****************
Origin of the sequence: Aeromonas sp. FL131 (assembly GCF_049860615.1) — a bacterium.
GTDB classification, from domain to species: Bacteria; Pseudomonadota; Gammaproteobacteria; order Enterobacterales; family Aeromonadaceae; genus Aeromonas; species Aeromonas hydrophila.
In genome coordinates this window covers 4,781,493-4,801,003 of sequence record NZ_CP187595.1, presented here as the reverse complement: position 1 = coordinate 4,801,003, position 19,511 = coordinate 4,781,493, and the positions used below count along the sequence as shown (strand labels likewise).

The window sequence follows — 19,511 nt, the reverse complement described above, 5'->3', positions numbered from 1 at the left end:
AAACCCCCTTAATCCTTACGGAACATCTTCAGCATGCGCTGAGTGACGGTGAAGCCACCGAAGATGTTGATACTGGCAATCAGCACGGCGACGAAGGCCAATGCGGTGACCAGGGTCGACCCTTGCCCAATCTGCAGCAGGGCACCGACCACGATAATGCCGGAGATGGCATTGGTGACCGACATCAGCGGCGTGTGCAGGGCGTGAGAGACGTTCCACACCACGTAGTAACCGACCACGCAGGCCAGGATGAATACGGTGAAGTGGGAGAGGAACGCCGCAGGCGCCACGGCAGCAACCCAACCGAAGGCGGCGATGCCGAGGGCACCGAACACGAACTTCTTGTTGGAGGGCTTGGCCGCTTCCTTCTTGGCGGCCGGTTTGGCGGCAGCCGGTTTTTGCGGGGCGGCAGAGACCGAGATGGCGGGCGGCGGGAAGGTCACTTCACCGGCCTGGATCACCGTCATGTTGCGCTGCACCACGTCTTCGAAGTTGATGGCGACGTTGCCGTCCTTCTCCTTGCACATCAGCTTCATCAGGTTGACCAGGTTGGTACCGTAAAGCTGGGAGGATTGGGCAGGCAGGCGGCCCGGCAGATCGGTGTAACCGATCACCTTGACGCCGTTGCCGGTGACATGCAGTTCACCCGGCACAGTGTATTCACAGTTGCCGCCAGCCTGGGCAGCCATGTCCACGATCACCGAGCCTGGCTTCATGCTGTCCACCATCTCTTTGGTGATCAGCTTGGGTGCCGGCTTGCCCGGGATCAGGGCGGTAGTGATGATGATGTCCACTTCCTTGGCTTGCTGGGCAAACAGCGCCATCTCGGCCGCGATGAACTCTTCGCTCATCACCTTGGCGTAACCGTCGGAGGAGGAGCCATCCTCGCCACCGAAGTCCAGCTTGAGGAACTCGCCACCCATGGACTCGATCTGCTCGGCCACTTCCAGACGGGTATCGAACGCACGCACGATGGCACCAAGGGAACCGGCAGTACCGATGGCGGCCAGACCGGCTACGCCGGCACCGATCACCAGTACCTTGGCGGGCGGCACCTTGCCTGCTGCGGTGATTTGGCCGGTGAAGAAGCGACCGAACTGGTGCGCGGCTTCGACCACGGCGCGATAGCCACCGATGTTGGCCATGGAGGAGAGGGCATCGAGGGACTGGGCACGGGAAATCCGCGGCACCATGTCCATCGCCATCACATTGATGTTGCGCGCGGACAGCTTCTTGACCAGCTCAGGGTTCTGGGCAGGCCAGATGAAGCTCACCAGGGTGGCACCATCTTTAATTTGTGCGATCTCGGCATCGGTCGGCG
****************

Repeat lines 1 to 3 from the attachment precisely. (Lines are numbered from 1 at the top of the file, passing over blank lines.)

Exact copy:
Origin of the sequence: Aeromonas sp. FL131 (assembly GCF_049860615.1) — a bacterium.
GTDB classification, from domain to species: Bacteria; Pseudomonadota; Gammaproteobacteria; order Enterobacterales; family Aeromonadaceae; genus Aeromonas; species Aeromonas hydrophila.
In genome coordinates this window covers 4,781,493-4,801,003 of sequence record NZ_CP187595.1, presented here as the reverse complement: position 1 = coordinate 4,801,003, position 19,511 = coordinate 4,781,493, and the positions used below count along the sequence as shown (strand labels likewise).